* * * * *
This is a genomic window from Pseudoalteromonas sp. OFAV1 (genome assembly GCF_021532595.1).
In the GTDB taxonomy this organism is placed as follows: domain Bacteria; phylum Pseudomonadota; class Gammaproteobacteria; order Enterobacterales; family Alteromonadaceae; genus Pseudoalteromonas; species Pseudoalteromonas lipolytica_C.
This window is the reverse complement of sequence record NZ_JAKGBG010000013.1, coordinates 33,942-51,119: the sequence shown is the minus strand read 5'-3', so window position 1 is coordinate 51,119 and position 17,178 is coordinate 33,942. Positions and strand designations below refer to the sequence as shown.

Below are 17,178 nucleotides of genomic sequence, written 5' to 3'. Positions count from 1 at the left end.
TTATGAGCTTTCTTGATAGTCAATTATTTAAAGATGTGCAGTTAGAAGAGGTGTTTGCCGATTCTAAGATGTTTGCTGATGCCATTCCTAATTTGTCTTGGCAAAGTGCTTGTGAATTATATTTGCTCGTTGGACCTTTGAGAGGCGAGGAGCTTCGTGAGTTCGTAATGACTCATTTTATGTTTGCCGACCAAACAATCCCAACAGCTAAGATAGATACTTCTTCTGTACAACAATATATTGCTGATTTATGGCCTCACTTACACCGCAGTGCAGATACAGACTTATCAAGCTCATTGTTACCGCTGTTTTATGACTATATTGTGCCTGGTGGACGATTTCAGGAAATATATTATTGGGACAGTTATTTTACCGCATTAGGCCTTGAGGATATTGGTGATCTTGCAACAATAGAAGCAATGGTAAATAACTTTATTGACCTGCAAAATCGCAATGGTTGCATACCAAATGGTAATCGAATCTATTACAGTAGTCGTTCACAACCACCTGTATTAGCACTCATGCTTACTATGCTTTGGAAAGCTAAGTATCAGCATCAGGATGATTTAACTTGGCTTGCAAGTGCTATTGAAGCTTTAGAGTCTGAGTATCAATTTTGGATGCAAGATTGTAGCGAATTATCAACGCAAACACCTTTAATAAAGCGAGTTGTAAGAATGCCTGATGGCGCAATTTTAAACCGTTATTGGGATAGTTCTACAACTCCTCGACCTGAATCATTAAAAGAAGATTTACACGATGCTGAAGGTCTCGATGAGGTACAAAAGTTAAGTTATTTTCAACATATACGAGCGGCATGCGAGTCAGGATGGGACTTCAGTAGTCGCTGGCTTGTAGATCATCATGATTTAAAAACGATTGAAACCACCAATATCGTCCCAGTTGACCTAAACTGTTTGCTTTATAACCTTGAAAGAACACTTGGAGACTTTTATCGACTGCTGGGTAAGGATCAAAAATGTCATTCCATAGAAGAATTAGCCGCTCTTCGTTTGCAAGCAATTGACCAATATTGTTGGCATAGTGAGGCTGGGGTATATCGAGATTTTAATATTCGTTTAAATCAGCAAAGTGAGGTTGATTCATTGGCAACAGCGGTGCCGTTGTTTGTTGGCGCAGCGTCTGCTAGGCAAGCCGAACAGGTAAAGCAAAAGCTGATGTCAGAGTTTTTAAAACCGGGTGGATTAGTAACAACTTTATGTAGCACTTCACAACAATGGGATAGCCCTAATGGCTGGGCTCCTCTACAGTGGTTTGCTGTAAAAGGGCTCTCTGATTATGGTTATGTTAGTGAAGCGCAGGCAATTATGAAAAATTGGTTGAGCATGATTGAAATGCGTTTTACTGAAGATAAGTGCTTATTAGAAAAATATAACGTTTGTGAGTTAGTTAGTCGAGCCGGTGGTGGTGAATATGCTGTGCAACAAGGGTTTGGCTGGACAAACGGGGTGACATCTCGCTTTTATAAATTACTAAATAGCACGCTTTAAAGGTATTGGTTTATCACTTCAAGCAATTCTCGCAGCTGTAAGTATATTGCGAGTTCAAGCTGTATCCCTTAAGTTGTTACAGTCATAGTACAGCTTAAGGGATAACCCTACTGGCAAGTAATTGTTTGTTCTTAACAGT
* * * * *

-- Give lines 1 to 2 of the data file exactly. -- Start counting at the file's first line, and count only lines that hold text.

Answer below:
This is a genomic window from Pseudoalteromonas sp. OFAV1 (genome assembly GCF_021532595.1).
In the GTDB taxonomy this organism is placed as follows: domain Bacteria; phylum Pseudomonadota; class Gammaproteobacteria; order Enterobacterales; family Alteromonadaceae; genus Pseudoalteromonas; species Pseudoalteromonas lipolytica_C.